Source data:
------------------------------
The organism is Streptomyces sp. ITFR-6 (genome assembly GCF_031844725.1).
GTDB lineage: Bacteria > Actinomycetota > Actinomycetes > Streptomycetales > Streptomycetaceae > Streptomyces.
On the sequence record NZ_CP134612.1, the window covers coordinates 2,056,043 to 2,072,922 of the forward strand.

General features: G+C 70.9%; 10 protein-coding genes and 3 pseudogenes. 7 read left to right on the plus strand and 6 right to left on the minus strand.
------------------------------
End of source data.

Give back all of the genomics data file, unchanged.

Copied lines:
The organism is Streptomyces sp. ITFR-6 (genome assembly GCF_031844725.1).
GTDB lineage: Bacteria > Actinomycetota > Actinomycetes > Streptomycetales > Streptomycetaceae > Streptomyces.
On the sequence record NZ_CP134612.1, the window covers coordinates 2,056,043 to 2,072,922 of the forward strand.

General features: G+C 70.9%; 10 protein-coding genes and 3 pseudogenes. 7 read left to right on the plus strand and 6 right to left on the minus strand.